I had the privilege to attend the only debate (at least in the press pool at NBC Bay Area) this fall between candidate Ro Khanna and Congressman Mike Honda, who is running for re-election for California’s 17th Congressional District in November. Due to California’s new open primary season, these two Democrats are facing each other after the June primary. For those into Democratic politics, this is the debate that politicos are watching. The San Francisco Chronicle nicely summarized my thoughts on the debate:
“Honda, who was often on defense, didn’t deliver the kind of crisp, practiced answers that Khanna frequently recited by rote during the televised debate — many of them the same lines he uses on the campaign stump. Unlike Khanna, who looked into the camera and often was on the attack during the debate in a TV studio in San Jose, Honda sometimes lapsed into political speak. But Honda strongly and repeatedly defended his record as one of delivering millions of dollars in projects — like BART to San Jose, a matter he repeatedly referenced — and his assists on issues like the founding of a patent office in San Jose. Khanna was careful to avoid personal attacks on Honda, whom he repeatedly praised as a good man and lawmaker. But he slammed the congressman’s record and even his attendance in the House.”
Overall, I thought Khanna was clearly a more energetic, better speaker and debater that also likes to be wonkish and is comfortable in front of the camera.
Since this is Honda’s toughest political battle since he first ran for office over a decade ago, Honda seemed a little nervous to me. I’ve met and heard Honda many times, and he’s more of a folksy person than an eloquent speaker, but I thought he would have been a little bit more polished for the debate. Overall, the debate was fairly civil, though Khanna did go on the offensive, as expected and as he should have, given that he is the underdog with less name recognition than incumbent and long-time area resident, community leader and Congressman.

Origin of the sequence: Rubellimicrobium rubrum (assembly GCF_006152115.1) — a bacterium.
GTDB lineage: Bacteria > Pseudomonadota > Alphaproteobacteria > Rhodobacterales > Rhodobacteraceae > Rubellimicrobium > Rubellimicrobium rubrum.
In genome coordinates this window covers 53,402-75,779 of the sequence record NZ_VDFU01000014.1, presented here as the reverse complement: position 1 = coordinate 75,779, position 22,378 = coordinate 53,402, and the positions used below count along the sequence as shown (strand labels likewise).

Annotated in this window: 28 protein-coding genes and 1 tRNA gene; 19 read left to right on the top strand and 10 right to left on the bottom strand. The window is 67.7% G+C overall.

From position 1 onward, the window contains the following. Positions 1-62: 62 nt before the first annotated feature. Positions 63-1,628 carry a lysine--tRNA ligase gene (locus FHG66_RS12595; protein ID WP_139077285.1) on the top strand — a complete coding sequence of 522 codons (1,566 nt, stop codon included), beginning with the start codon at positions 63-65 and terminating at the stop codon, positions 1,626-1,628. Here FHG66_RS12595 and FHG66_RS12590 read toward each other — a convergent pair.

I think I am like a lot of people who like Khanna but wish he weren’t running against Honda. Khanna could be a Congressman that could represent Silicon Valley well, though I do wonder as a freshman Congressman, wonder how much he could actually accomplish, but certainly would use the bully pulpit to bring issues like education, economic competitiveness, and immigration even more attention than it receives now. Given the dysfunction of Congress, and in particular, the infighting and insanity of the establishment Republicans and Tea Party Republicans, I am very pessimistic about anything getting done between 2014 and 2016, and if Khanna is elected, will probably find working across the aisle very, very difficult, if not impossible, much like Obama has found out the hard way.
I’ve attended a few Honda fundraisers, though mostly because I wanted to meet actor and activist George Takei and former ambassador and governor Gary Locke. I don’t live in the 17th District, but in the 18th, and will be voting to re-elect Congresswoman Anna Eshoo, who will have no trouble getting re-elected in a heavily Democratic district (in 2012, Eshoo won with 70% of the vote).
Khanna was very good during the debate, has endorsements from the three major metro newspapers in the region: The San Francisco Chronicle, The San Jose Mercury News, and The Oakland Tribune, but I don’t think he will win in November since Honda is well known, an Asian American icon, and has deep roots in the community as a teacher and politician who overall has served his constituents well (or well enough). I can’t vote for either since I don’t live in the CA-17th (I’m in the 18th). The 17th is pretty lucky to actually have two very good candidates IMHO. I think Honda will win, and Khanna should run again for this district when Honda retires (he’s 73, so who knows how many terms left he’ll want to run for.)
After the debate, both Khanna and Honda had the opportunity to go to the press room for reporters to ask additional questions. Honda declined to join and had a spokesperson represent him (saying that Honda wanted to meet with his supporters – who had been there prior to the debate start) while Khanna did make the time to take questions.
Honda supporters outside of the NBC Bay Area offices prior to the debate.